Matt & Darby’s excellent adventure
by Jennifer Cohron
Aug 11, 2013 | 1634 views | 0 0 comments | 96 96 recommendations | email to a friend | print
Darby Williams stands on the diving board of Half Dome in Yosemite National Park. The granite dome rises nearly 5,000 feet above the valley below. Photos courtesy of Matt Kennedy and Darby Williams
Darby Williams stands on the diving board of Half Dome in Yosemite National Park. The granite dome rises nearly 5,000 feet above the valley below. Photos courtesy of Matt Kennedy and Darby Williams
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In Boy Scouts, Darby Williams and Matt Kennedy learned the importance of being prepared.

This summer, that meant being prepared to scale a granite dome that rises nearly 5,000 feet above the valley below and has claimed multiple lives since being opened to hikers.

Williams and Kennedy, who graduated from Walker High School in the spring, also encountered bears and a few odd humans in the woods during their 19-day road trip out west.

The knowledge they acquired on the path to becoming Eagle Scouts came in handy throughout their wilderness excursion, which they planned and paid for themselves.

“It (scouting) was pivotal. Even the knots that everybody makes fun of that are actually useful,” Kennedy said.

Their stops included Yosemite, Sequoia, Capitol Reef and Bryce Canyon national parks.

They met their first bear at Sequoia.

A cub crossed their path while they were on their way to see that giant trees that the park is known for.

“It came about 15 feet in front of us and just started scraping at a tree looking for bugs. It was really scary,” Kennedy said.

On another night, an annoying sound brought Kennedy out of his tent. He discovered a group of children clapping at two cubs that they had scared up a tree.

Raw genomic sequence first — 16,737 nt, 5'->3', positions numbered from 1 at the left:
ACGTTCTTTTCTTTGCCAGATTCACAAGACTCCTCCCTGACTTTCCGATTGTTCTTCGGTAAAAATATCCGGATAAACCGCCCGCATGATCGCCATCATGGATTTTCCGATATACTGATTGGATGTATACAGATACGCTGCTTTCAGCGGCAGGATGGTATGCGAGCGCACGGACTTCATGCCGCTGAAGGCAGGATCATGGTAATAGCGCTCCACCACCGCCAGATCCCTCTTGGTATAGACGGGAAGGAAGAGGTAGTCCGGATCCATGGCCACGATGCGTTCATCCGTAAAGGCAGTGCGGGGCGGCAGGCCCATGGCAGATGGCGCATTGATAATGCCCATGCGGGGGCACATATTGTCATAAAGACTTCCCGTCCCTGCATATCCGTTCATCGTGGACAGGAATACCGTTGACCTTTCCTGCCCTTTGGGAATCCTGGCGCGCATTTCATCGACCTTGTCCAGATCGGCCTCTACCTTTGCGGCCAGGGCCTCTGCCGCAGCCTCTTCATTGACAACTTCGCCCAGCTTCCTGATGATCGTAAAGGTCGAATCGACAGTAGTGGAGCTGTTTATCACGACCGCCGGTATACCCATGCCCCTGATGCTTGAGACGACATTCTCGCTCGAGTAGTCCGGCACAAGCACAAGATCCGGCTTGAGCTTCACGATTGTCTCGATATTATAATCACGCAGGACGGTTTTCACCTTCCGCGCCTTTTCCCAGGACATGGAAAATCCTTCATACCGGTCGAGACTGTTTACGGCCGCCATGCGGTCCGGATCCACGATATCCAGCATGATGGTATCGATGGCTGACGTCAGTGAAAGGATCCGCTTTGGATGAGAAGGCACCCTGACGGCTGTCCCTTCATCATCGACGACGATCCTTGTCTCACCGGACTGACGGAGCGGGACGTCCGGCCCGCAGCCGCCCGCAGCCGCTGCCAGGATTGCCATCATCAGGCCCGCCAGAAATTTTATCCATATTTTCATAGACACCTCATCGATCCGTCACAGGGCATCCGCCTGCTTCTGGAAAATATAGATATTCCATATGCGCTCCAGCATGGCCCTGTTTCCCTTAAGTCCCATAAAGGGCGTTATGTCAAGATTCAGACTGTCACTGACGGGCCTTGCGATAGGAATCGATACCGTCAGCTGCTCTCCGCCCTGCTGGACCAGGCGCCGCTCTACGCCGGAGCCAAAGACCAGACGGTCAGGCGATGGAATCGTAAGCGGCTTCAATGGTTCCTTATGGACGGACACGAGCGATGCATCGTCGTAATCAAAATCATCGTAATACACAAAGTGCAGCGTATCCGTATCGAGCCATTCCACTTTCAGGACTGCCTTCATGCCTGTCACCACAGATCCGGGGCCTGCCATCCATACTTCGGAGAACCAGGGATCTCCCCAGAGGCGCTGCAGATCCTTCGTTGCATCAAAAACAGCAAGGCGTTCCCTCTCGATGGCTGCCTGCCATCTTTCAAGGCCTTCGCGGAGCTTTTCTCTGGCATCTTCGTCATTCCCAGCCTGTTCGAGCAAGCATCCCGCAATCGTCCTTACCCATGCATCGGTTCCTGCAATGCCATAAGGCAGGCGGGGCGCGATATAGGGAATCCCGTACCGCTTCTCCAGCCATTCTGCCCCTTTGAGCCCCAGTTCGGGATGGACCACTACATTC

He quickly retreated to his campsite before the mother bear arrived.

“Then we got used to the bears. It got to be another person in the woods with us,” Kennedy said.

The highlight of the trip for the two teenagers was ascending Yosemite’s Half Dome, which has an elevation of 5,000 feet above the valley and 8,800 feet above sea level.

The last 400 feet to the summit is undertaken on two metal cables. Since 2007, two people have died on Half Dome after slipping off the cables and five others have died after falling or being struck by lightening.

Kennedy’s father, who used a GPS locator to keep track of his son because cell coverage was sketchy during the trip, wryly sent a text with the annual death tolls at Half Dome the night before their climb.

“I didn’t sleep at all that night,” Kennedy said.

The hike up Half Dome paled in comparison to the night the two spent sleeping in their Prius at 12,000 feet above Rocky Mountain National Park.

“The wind was moving the car the whole time. We found out later they have signs up everywhere that says you can’t sleep in your car,” Williams said.

Finding a campsite proved difficult more than once. On the first night of the trip, they didn’t reach their campsite until 4 a.m. and were on the road again by 5:45 a.m.

They spent only one night, the final one, indoors.

Food wasn’t given much more priority than sleep. The two survived on chow mein, granola and tuna.

“I can’t eat anymore tuna for my entire life,” Williams said.

Although 19 days alone in the wild might seem difficult for two accomplished Boy Scouts to top, they’re willing to try.

“I really want to go to Denali National Park in Alaska and do something there because that’s the primitive of primitive camping in America,” Kennedy said.